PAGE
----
That’s going to defeat the most determined of automated hacking efforts without impacting on the site’s usability! Wordfence can be configured to provide email warning of a variety of threats, including:
* Alert on critical problems
* Alert on warnings
* Alert when an IP address is blocked
* Alert when someone is locked out from login
* Alert when the “lost password” form is used for a valid user
* Alert when someone with administrator access signs in
* Alert when a non-admin user signs in
Other important security aspects include:
* Enable automatic scheduled scans
* Scan core files against repository versions for changes
* Scan for signatures of known malicious files
* Scan file contents for backdoors, trojans and suspicious code
* Scan posts for known dangerous URLs and suspicious content
* Scan comments for known dangerous URLs and suspicious content
* Scan for out-of-date plugins, themes and WordPress versions
* Check the strength of passwords
* Monitor disk space
* Scan for unauthorized DNS changes
* Scan files outside your WordPress installation
The fast alerts on the slightest hint of a problem are comforting. I especially like the “Scan core files against repository” function! If a file changes, or an extra one appears, the alarm bells start ringing!
Bullet Proof Security
This is also a robust security plugin application, and I’ve used Bullet Proof Security on 2 sites where the preceding plugins could not be installed. It’s comprehensive, but I personally find its interface to be somewhat daunting – it’s complicated and hard to understand. Maybe it’s just me…
However, it hasn’t ever crashed (unlike BWS) and it hasn’t ever been breached either. On that basis I’d recommend it, but you will need to read the directions!
Secure WordPress seems to be at the lower end of the complexity scale and again, I’ve got a couple of sites running it. Installation is neither difficult nor complicated. It’s going to require:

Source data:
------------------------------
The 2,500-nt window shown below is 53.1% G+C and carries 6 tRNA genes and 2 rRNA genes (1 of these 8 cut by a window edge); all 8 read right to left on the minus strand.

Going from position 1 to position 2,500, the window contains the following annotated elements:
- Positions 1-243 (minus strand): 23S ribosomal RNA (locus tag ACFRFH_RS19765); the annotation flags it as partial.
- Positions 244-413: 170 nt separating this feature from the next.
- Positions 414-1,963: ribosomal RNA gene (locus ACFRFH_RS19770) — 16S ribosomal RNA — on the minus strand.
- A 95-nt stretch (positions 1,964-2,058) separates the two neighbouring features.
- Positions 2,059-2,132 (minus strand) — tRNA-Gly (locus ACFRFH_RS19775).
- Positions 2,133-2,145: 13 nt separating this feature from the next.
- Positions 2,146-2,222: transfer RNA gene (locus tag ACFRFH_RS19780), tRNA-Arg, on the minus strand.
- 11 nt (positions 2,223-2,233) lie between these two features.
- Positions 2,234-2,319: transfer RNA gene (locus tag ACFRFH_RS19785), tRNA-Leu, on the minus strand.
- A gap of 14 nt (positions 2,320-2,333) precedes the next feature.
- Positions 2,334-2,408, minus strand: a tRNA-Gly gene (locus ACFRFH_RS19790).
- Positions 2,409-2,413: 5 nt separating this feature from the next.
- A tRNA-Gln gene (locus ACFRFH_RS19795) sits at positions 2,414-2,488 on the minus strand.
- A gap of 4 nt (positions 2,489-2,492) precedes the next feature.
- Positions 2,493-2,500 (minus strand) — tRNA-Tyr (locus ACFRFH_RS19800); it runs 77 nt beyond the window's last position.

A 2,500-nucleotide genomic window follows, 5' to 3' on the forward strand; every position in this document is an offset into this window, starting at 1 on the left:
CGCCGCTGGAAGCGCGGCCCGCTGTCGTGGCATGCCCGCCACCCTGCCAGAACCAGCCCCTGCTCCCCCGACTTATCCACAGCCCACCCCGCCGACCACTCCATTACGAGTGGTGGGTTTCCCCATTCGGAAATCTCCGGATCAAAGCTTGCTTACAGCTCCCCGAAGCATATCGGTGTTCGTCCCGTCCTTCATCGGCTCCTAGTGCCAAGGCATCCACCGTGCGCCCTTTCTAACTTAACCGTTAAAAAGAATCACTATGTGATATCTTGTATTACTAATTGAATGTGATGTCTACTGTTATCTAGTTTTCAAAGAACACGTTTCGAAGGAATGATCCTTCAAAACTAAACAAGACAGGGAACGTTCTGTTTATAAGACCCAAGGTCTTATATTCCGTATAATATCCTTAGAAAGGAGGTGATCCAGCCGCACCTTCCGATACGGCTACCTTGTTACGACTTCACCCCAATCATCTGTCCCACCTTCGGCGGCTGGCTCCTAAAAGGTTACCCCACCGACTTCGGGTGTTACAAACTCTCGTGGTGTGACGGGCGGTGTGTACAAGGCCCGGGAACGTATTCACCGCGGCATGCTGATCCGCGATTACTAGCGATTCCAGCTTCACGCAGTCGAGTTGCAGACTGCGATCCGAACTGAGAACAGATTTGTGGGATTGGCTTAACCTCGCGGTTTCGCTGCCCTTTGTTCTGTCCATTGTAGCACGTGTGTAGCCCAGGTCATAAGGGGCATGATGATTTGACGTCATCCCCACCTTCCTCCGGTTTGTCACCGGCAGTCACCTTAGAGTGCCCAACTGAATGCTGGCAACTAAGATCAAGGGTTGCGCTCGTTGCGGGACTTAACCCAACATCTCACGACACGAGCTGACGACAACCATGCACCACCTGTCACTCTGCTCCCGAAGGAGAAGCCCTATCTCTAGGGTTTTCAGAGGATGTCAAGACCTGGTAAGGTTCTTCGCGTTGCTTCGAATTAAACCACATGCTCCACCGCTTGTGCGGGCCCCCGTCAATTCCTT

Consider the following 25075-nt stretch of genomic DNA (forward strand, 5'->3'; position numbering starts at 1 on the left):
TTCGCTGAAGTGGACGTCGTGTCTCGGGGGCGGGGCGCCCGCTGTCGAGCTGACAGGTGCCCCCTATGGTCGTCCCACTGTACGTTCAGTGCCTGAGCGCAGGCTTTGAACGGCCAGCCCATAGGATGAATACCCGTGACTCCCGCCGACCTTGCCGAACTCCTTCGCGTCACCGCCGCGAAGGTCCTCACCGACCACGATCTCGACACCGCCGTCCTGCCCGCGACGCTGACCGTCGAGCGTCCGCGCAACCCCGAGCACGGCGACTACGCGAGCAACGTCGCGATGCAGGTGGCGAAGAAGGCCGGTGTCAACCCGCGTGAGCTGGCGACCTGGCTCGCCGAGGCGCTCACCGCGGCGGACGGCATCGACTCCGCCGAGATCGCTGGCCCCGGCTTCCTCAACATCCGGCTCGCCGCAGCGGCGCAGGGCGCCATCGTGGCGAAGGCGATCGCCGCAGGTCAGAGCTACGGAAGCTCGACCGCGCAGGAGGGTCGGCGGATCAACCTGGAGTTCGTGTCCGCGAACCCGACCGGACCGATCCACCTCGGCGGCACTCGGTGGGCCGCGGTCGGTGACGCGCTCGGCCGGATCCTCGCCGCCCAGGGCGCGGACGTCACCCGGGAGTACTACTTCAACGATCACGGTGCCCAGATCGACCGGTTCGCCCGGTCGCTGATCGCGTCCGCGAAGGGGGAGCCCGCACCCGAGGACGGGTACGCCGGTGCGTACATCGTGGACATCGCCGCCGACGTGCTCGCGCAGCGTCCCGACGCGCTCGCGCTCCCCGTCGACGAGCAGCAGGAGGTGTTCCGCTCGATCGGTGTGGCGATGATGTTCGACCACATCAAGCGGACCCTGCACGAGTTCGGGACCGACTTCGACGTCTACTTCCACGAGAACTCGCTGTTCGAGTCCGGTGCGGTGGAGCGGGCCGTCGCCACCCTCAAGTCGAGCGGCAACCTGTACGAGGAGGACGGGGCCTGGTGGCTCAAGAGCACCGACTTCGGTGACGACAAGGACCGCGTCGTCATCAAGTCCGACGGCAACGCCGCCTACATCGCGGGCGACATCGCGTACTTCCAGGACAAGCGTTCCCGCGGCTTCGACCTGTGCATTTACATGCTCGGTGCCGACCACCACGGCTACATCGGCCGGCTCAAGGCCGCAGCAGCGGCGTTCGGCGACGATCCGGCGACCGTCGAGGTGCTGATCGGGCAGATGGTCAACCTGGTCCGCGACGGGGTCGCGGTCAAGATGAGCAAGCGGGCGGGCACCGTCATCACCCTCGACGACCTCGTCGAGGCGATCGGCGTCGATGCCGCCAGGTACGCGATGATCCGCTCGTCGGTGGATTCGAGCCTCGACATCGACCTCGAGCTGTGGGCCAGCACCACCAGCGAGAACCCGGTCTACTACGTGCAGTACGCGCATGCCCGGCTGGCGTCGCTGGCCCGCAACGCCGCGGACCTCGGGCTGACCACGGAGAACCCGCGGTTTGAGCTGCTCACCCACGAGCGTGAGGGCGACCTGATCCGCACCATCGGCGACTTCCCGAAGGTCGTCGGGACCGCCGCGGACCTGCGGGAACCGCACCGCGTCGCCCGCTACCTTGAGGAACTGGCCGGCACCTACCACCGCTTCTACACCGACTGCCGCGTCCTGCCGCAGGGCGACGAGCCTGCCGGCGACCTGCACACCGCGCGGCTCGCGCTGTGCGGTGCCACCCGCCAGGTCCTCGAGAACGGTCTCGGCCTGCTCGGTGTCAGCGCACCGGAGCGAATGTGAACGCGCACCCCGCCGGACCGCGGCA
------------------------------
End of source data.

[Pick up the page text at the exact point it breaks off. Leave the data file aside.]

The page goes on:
* a (free) account at WebsiteDefender,
* an ‘agent’ file upload to your site that verifies / authorizes the account
WebsiteDefender provides automated scanning of the site for you. Alert notices are emailed, and the 1st scan on one site even picked up on a link from the website to a page which had apparently been compromised!
WordPress Security Plugins Summary
One or other of these four plugins are sure to solve the particular security issues on your WordPress website. They provide a known base from which to start your countermeasures. There are several others that can be trialed.
My pick of the litter is Wordfence – that’s because it’s reliable, has that core code verification feature and notifies you immediately of any plugin upgrades!
There are several basic elements that need to be addressed as part of any recommendations on WordPress security.
Secure WordPress User ID
The default WordPress User ID is “Admin” and you should NOT use that on your site. Doing so immediately means half of the “site access equation” is known, and all that’s required is the password! That’s pretty reckless in this day and age…
A secure User ID ought to be a minimum of 10 characters containing a mix of upper and lower case and including numeric and/or special character variations e.g.; $The#1Boss
In addition, you should then assign a User Account “nickname” so that there is no clue as to the Admin identity if you inadvertently use the account to publish any pages or posts! Ideally, you should publish the pages and posts from a “Editor” level account…
Most people foolishly use a password related to their life in some guessable way. Phone numbers, wife’s name, child’s name, dog’s name etc. A little bit of research, a bit of trial and error on the part of a smart hacker or competitor and your site is wide-open!
There are several websites specializing in secure password generation:
USE one of them!
Comment Spam & Bad Links
These contribute negatively to your website’s online profile. Eliminate the majority of potential issues by using the inbuilt automation options;
* Don’t allow registration unless it’s absolutely necessary!
* Don’t allow comments OR trackbacks on pages
* Close comments on posts after 2 – 4 weeks
* Don’t allow trackbacks on posts
Installing and configuring the built-in Akismet anti-spam plugin is not at all difficult and it effectively screens out the worst of the remaining garbage!